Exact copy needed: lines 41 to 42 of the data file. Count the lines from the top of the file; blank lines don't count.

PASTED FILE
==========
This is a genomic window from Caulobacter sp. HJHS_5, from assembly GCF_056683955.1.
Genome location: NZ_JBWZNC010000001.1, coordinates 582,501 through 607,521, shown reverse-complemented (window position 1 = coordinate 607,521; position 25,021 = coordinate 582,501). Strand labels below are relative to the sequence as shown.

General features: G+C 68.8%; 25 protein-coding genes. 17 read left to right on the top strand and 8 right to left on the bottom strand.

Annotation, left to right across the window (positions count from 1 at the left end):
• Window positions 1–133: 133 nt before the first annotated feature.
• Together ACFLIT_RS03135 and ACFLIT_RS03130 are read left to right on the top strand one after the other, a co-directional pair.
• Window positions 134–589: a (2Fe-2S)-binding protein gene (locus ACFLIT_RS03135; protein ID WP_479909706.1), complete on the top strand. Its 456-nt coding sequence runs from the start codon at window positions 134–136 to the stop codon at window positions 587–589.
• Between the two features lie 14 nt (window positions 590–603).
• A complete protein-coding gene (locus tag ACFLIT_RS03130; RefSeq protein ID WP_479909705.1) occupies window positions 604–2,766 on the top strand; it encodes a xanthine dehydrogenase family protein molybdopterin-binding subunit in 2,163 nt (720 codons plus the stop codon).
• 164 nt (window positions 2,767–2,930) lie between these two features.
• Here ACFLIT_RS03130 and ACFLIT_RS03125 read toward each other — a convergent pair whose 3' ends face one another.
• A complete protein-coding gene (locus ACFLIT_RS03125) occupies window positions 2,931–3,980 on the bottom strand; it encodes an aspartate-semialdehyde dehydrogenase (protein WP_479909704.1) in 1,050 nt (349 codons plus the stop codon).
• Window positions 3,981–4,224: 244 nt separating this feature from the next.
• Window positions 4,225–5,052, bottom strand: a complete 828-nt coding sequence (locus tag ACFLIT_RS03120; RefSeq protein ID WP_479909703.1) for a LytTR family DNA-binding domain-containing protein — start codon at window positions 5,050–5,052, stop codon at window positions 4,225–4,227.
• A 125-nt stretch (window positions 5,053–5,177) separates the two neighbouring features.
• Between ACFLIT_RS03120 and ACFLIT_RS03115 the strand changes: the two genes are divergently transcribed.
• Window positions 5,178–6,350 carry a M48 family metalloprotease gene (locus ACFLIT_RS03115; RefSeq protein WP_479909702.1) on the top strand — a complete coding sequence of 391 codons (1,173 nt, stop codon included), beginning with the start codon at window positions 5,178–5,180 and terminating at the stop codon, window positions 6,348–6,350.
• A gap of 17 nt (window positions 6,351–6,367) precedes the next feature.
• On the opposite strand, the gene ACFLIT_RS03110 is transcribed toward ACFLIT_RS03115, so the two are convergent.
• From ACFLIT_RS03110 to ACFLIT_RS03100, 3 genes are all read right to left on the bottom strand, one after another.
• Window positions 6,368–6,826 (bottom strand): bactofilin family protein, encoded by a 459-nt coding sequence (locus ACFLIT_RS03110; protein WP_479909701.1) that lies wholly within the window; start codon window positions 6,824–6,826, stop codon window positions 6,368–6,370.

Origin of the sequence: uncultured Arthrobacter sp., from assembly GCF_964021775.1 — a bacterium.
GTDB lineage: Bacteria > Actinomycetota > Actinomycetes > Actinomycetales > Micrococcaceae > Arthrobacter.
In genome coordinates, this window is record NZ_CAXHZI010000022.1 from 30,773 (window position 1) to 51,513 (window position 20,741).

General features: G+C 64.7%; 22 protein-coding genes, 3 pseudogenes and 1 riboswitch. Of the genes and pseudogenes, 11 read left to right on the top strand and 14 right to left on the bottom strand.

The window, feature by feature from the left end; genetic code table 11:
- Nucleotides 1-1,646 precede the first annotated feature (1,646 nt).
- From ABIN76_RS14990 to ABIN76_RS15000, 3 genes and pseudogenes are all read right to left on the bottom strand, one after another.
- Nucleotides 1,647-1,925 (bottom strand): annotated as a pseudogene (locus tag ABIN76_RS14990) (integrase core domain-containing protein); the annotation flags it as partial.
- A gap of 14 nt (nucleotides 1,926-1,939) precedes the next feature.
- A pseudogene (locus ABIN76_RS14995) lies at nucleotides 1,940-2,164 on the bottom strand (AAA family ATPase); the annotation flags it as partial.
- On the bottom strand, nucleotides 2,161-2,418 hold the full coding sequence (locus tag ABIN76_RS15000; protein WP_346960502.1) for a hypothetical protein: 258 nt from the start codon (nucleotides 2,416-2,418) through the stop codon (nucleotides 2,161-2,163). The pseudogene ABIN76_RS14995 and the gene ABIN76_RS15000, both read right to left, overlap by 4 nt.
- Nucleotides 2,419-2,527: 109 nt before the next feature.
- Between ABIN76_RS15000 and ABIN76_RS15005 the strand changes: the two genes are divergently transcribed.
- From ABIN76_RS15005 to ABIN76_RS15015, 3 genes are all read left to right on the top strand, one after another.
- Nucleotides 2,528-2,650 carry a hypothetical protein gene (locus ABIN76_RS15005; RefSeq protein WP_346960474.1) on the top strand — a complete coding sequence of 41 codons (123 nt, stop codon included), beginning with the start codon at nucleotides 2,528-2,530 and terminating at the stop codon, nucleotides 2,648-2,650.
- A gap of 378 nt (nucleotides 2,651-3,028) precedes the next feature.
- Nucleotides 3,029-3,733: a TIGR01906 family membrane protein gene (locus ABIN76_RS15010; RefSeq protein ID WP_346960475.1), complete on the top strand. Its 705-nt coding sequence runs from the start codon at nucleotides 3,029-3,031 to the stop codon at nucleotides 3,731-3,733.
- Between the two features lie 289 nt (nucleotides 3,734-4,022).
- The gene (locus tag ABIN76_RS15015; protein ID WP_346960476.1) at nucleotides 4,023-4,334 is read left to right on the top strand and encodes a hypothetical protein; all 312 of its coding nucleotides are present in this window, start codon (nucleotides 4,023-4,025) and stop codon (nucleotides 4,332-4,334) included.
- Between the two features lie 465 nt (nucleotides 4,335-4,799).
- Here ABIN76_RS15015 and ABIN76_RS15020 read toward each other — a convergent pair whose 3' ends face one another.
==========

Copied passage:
- Between the two features lie 465 nt (nucleotides 4,335-4,799).
- Here ABIN76_RS15015 and ABIN76_RS15020 read toward each other — a convergent pair whose 3' ends face one another.